Have you ever wondered whether you should monitor your employee’s computer use? Are you on the fence, feeling as though it’s a workplace violation of privacy while also wanting to protect each technology asset that your company owns?
There is no quick answer regarding whether you should monitor employee’s computer use. Doing so is not a violation of workplace privacy and you have every right to protect your technology, data, software, networks, and IT system – but doing so often comes at a cost.
We’re going to take a further look into why you should or shouldn’t monitor the use of computer resources, the legality of computer monitoring, and the types of technology you may wish to employ. Keep reading for more information!
Benefits of Monitoring Employee Workstation Activity
There are several reasons that you may choose to monitor your employee’s workstation activity. You may simply wish to review employee use of company computer assets, or you may have other questions regarding the sites visited by employees or their overall use of technology during the workday.
When you choose to monitor your employees’ online you’ll see if they’re using company time to access their personal e-mail, unrelated Internet sites, social media, or performing various other tasks that interfere with their job. These types of activities decrease productivity and can create a dishonest work environment.
Along the same lines, when you choose to track the use of company computers, you’ll also have an easier time cross-checking the number of hours worked, daily attendance, and possibly learn of any training opportunities.
Monitoring in the workplace allows business owners and managers to track and manage bandwidth while also minimizing the potential for data loss and costly breaches in cybersecurity. You will also be able to quickly see if a computer has been infected with a virus or malware, if employees are sharing trade secrets, and whether customer data is being misused.
Drawbacks of Employee Monitoring
Although there are many options for strict monitoring in the workplace, you may wish to keep activity tracking minimal to avoid employees feeling as though they’re being spied on or micromanaged.
Employees may feel as though their privacy is being violated or devalued with any type of monitoring techniques; some may quit because of them. Additionally, employees may feel as though there is a lack of trust which can breed resentment and lead to less productivity.
With all of this said, you must ask yourself how employees might respond to computer monitoring and if it is truly needed in your work environment.
Can I Legally Monitor Employee Computer Use?
In the United States, it is completely legal to monitor the use of computer resources within a company if there is valid business reasoning to do so. Some state laws may require the employee to consent to computer monitoring while other states simply require disclosure.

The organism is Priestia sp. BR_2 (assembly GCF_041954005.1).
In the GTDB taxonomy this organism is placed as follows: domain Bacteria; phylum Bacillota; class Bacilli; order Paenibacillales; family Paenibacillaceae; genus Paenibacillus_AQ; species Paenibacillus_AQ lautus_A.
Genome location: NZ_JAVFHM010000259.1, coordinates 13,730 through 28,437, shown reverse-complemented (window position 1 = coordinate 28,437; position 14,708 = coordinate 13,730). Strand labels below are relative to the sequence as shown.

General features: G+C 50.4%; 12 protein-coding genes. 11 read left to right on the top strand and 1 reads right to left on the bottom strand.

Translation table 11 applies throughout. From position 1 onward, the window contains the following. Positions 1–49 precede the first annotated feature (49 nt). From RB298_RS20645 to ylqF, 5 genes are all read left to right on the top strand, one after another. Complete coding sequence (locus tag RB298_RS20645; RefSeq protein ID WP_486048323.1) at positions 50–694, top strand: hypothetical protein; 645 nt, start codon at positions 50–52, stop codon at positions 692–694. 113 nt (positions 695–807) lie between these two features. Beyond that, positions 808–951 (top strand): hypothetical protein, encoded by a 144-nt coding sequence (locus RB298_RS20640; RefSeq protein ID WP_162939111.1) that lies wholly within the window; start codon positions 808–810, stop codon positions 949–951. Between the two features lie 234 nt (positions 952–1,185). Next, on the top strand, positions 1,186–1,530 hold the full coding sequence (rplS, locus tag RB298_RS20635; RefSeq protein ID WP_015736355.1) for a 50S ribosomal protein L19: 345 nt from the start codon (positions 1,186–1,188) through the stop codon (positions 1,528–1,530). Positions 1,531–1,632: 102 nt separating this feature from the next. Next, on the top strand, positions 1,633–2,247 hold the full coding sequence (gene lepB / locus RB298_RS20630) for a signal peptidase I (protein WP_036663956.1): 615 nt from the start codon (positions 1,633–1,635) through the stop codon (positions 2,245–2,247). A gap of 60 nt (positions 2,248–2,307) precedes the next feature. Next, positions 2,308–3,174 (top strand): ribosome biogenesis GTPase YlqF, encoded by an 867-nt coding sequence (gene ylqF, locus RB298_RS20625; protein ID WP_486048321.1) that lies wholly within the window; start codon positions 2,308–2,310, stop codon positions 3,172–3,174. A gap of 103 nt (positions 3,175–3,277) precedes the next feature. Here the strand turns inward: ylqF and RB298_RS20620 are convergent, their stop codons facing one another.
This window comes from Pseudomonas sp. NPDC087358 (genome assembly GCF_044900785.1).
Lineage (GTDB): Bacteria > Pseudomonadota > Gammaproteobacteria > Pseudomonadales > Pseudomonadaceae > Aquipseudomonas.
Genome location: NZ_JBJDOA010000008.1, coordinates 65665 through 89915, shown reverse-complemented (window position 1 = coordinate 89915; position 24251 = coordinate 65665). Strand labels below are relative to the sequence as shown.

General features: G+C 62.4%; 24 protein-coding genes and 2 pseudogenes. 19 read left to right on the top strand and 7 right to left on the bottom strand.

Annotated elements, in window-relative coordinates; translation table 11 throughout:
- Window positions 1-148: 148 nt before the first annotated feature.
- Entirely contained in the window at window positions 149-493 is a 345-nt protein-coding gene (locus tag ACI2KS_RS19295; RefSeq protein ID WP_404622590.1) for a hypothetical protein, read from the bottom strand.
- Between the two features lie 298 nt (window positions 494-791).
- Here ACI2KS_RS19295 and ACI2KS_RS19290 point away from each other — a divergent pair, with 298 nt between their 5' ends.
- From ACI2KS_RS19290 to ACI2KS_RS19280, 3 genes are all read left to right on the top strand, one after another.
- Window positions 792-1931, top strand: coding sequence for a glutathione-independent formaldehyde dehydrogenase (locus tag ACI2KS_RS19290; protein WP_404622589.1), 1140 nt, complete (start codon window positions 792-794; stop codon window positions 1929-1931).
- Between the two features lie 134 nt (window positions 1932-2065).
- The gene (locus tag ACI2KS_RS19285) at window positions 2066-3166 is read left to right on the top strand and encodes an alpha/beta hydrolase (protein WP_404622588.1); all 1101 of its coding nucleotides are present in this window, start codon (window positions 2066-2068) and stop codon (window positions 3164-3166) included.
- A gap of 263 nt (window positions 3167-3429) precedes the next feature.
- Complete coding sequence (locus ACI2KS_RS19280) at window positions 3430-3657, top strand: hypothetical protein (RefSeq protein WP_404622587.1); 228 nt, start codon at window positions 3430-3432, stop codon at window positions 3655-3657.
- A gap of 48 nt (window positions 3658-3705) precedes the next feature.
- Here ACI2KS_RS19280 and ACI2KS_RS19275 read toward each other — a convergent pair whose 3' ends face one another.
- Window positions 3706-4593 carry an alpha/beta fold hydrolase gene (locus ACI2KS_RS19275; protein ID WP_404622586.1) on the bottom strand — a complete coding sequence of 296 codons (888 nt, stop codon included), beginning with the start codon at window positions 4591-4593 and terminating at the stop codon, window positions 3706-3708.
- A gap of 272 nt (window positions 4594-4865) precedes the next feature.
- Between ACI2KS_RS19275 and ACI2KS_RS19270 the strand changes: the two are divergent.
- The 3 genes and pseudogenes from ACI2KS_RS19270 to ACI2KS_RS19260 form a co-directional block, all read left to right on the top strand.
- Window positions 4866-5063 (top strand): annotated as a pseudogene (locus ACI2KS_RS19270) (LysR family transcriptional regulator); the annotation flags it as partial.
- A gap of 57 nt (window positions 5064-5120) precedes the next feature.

As an employer, you may monitor employee’s use of e-mail, the internet, downloads, documents, files, and company devices outside of the workplace. Depending on your state, you may also be able to monitor keystrokes, any e-mail sent via your company computer system, and even personal computers are subject to monitoring if the devices are used for work and there is a workplace policy set forth.
Regardless of legality, it is generally best to tell employees upfront about your company’s computer monitoring policies and how they’re implemented.
The Use of Technology to Track How Employees Use Computers
As a business owner, you have multiple options when it comes to monitoring the use of computer systems. You may find that one, a few, or all of them combined are an ideal solution to employee monitoring in the workplace:
- Network firewalls may be used to scan workstations for prohibited content and monitor the traffic connected to each computer; network firewalls will also monitor where/how files are sent and to whom, if a system becomes infected with malware/viruses, and bandwidth used
- Keystroke loggers – as the name suggests – log each keystroke inputted into a keyboard, including passwords, e-mail content, and search queries
- Remote screen monitoring allows management to view employees activities on workplace computers, either historically or in real-time
- Electronic communications monitoring will allow for a business to view any e-mail that is sent via the company’s servers, including those that have been deleted or archived
- Time tracking software will allow you to see how much time is spent on each project and when an employee is performing unrelated tasks
- Video surveillance is another form of monitoring that doesn’t involve software being installed to your system but can give you an idea of your employee’s activities
Depending on your organization’s needs, current employees’ use of company computers, and requirements for cybersecurity or data protection, your business may require only one of these monitoring options. It is also entirely possible that your business doesn’t require any type of monitoring solution at all!
Consider Calling a Professional
If a business chooses to monitor the activities of their employees by installing software or video surveillance, it is advisable to contact an IT professional to find the best course of action. IT companies will not only offer the most updated software options but will also be familiar with the types of monitoring activities that are legal and most often used in your area.
If you would like to know more about the various software options for monitoring employee computer use, pricing, and how to minimize internal cybersecurity threats that may inadvertently originate with your team, give Techspert Data Services a call today!